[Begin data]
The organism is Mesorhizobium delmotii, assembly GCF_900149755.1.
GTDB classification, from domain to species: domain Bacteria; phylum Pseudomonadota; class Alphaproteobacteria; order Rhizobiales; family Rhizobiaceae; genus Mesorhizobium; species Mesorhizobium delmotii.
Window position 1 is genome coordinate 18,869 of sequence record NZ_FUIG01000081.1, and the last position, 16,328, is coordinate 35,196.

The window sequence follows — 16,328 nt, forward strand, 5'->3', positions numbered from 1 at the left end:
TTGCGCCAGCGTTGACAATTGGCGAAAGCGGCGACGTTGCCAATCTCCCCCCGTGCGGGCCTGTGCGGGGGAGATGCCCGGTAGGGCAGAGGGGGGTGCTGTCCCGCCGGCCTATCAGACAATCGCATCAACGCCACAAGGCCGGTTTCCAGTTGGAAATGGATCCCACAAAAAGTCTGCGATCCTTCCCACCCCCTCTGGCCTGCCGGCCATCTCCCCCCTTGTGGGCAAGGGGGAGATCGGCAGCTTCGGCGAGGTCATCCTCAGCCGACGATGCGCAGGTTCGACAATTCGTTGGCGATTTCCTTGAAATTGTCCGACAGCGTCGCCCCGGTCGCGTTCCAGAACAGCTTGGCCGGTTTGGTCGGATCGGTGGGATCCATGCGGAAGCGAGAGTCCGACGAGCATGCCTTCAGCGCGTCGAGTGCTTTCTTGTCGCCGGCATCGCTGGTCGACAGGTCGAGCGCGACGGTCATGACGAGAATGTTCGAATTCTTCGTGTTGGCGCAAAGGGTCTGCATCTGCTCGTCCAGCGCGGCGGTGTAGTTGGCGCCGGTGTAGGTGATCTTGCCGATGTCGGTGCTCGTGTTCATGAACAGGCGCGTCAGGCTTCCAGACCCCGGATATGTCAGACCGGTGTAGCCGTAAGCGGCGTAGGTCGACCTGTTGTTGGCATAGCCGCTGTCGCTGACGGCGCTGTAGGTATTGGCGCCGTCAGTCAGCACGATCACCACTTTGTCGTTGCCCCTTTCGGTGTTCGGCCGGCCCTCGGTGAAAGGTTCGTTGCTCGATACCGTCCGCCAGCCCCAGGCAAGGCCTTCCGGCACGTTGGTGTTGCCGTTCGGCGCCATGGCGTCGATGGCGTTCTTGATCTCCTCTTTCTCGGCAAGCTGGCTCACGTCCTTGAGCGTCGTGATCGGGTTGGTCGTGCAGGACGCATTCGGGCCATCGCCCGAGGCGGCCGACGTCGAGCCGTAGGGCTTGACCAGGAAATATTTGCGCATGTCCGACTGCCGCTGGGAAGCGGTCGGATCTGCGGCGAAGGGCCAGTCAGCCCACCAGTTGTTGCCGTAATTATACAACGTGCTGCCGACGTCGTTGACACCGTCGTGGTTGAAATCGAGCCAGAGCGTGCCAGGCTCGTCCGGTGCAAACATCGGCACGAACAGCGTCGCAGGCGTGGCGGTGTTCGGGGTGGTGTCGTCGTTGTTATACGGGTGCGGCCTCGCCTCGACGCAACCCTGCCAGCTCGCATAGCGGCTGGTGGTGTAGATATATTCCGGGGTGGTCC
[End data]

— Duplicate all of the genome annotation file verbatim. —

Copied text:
The organism is Mesorhizobium delmotii, assembly GCF_900149755.1.
GTDB classification, from domain to species: domain Bacteria; phylum Pseudomonadota; class Alphaproteobacteria; order Rhizobiales; family Rhizobiaceae; genus Mesorhizobium; species Mesorhizobium delmotii.
Window position 1 is genome coordinate 18,869 of sequence record NZ_FUIG01000081.1, and the last position, 16,328, is coordinate 35,196.

The window sequence follows — 16,328 nt, forward strand, 5'->3', positions numbered from 1 at the left end:
TTGCGCCAGCGTTGACAATTGGCGAAAGCGGCGACGTTGCCAATCTCCCCCCGTGCGGGCCTGTGCGGGGGAGATGCCCGGTAGGGCAGAGGGGGGTGCTGTCCCGCCGGCCTATCAGACAATCGCATCAACGCCACAAGGCCGGTTTCCAGTTGGAAATGGATCCCACAAAAAGTCTGCGATCCTTCCCACCCCCTCTGGCCTGCCGGCCATCTCCCCCCTTGTGGGCAAGGGGGAGATCGGCAGCTTCGGCGAGGTCATCCTCAGCCGACGATGCGCAGGTTCGACAATTCGTTGGCGATTTCCTTGAAATTGTCCGACAGCGTCGCCCCGGTCGCGTTCCAGAACAGCTTGGCCGGTTTGGTCGGATCGGTGGGATCCATGCGGAAGCGAGAGTCCGACGAGCATGCCTTCAGCGCGTCGAGTGCTTTCTTGTCGCCGGCATCGCTGGTCGACAGGTCGAGCGCGACGGTCATGACGAGAATGTTCGAATTCTTCGTGTTGGCGCAAAGGGTCTGCATCTGCTCGTCCAGCGCGGCGGTGTAGTTGGCGCCGGTGTAGGTGATCTTGCCGATGTCGGTGCTCGTGTTCATGAACAGGCGCGTCAGGCTTCCAGACCCCGGATATGTCAGACCGGTGTAGCCGTAAGCGGCGTAGGTCGACCTGTTGTTGGCATAGCCGCTGTCGCTGACGGCGCTGTAGGTATTGGCGCCGTCAGTCAGCACGATCACCACTTTGTCGTTGCCCCTTTCGGTGTTCGGCCGGCCCTCGGTGAAAGGTTCGTTGCTCGATACCGTCCGCCAGCCCCAGGCAAGGCCTTCCGGCACGTTGGTGTTGCCGTTCGGCGCCATGGCGTCGATGGCGTTCTTGATCTCCTCTTTCTCGGCAAGCTGGCTCACGTCCTTGAGCGTCGTGATCGGGTTGGTCGTGCAGGACGCATTCGGGCCATCGCCCGAGGCGGCCGACGTCGAGCCGTAGGGCTTGACCAGGAAATATTTGCGCATGTCCGACTGCCGCTGGGAAGCGGTCGGATCTGCGGCGAAGGGCCAGTCAGCCCACCAGTTGTTGCCGTAATTATACAACGTGCTGCCGACGTCGTTGACACCGTCGTGGTTGAAATCGAGCCAGAGCGTGCCAGGCTCGTCCGGTGCAAACATCGGCACGAACAGCGTCGCAGGCGTGGCGGTGTTCGGGGTGGTGTCGTCGTTGTTATACGGGTGCGGCCTCGCCTCGACGCAACCCTGCCAGCTCGCATAGCGGCTGGTGGTGTAGATATATTCCGGGGTGGTCC